Computer Science Department
School of Computer Science, Carnegie Mellon University


Affinity Scheduling in Staged Server Architectures

Stavros Harizopoulos, Anastassia Ailamaki

March 2002

Keywords: DBMS, databases, performance, staged server, scheduling, cache-conscious

Modern servers typically process request streams by assigning a worker thread to a request, and rely on a round robin policy for context-switching. Although this programming paradigm is intuitive, it is oblivious to the execution state and ignores each software module's affinity to the processor caches. As a result, resumed threads of execution suffer additional delays due to conflict and compulsory misses while populating the caches with their evicted working sets. Alternatively, the staged programming paradigm divides computation into stages and allows for stage-based (rather than request thread-based) cohort scheduling that improves module affinity.

This technical report introduces (a) four novel cohort scheduling techniques for staged software servers that follow a "production-line" model of operation, and (b) a mathematical framework to methodically quantify the performance trade-offs when using these techniques. Our Markov chain analysis of one of the scheduling techniques matches the simulation results. Using our model on a staged database server, we found that the proposed policies exploit data and instruction locality for a wide range of workload parameter values and outperform traditional techniques such as FCFS and processor-sharing. Consequently, our results justify the restructuring of a wide class of software servers to incorporate the staged programming paradigm.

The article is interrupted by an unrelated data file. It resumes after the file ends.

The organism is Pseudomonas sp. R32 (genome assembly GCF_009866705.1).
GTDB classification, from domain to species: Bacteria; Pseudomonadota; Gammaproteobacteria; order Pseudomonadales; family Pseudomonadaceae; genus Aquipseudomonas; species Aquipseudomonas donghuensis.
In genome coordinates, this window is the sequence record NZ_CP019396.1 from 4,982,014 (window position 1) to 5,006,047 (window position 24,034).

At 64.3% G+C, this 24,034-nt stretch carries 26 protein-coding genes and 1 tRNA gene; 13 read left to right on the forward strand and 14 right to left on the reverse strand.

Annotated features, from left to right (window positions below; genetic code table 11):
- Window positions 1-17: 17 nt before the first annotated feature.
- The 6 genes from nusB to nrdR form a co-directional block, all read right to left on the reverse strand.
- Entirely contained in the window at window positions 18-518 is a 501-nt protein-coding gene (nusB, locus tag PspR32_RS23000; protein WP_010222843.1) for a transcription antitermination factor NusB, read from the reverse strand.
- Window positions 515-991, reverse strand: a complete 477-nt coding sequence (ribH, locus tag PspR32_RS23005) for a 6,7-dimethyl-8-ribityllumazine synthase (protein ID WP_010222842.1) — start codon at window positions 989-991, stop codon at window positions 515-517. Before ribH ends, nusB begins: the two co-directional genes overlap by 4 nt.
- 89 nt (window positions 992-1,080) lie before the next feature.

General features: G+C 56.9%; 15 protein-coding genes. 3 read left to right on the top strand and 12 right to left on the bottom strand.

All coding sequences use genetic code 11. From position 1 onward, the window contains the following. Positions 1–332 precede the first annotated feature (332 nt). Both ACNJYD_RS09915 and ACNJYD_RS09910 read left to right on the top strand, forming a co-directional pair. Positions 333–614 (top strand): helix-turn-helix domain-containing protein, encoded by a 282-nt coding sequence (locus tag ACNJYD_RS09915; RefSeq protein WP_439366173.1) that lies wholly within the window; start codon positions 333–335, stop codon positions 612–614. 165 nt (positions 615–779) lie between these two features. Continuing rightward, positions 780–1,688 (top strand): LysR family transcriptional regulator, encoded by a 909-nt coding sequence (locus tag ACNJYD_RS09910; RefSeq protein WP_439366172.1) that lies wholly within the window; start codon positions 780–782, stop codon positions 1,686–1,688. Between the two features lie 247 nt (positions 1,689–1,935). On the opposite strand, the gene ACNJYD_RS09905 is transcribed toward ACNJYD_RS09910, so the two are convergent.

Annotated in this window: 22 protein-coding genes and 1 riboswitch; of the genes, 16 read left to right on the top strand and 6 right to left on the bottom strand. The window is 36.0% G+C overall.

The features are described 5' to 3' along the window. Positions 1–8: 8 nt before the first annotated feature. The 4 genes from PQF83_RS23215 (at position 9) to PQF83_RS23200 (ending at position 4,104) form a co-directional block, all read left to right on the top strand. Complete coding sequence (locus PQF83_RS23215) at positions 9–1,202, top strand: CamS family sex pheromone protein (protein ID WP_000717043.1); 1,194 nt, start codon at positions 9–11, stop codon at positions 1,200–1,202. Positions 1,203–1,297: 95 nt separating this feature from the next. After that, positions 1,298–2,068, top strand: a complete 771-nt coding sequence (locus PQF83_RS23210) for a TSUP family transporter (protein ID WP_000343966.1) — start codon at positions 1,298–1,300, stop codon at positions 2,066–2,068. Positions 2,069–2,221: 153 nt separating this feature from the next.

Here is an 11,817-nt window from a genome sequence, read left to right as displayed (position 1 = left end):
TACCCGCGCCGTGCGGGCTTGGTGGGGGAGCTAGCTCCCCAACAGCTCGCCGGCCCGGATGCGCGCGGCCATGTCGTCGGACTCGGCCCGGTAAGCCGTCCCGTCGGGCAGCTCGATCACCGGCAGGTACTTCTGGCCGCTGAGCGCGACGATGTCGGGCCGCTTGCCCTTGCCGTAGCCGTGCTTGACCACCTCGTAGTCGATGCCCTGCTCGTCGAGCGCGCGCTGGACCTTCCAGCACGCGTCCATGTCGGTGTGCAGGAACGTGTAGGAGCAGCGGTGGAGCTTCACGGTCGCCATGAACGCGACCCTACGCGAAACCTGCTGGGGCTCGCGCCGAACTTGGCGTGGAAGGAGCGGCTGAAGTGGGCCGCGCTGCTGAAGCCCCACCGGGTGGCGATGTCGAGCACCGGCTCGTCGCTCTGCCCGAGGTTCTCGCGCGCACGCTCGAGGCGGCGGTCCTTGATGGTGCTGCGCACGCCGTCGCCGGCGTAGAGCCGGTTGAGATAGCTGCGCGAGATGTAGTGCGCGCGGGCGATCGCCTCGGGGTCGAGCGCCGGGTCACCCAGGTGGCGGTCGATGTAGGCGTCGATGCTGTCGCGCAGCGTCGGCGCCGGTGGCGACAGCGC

22 pages

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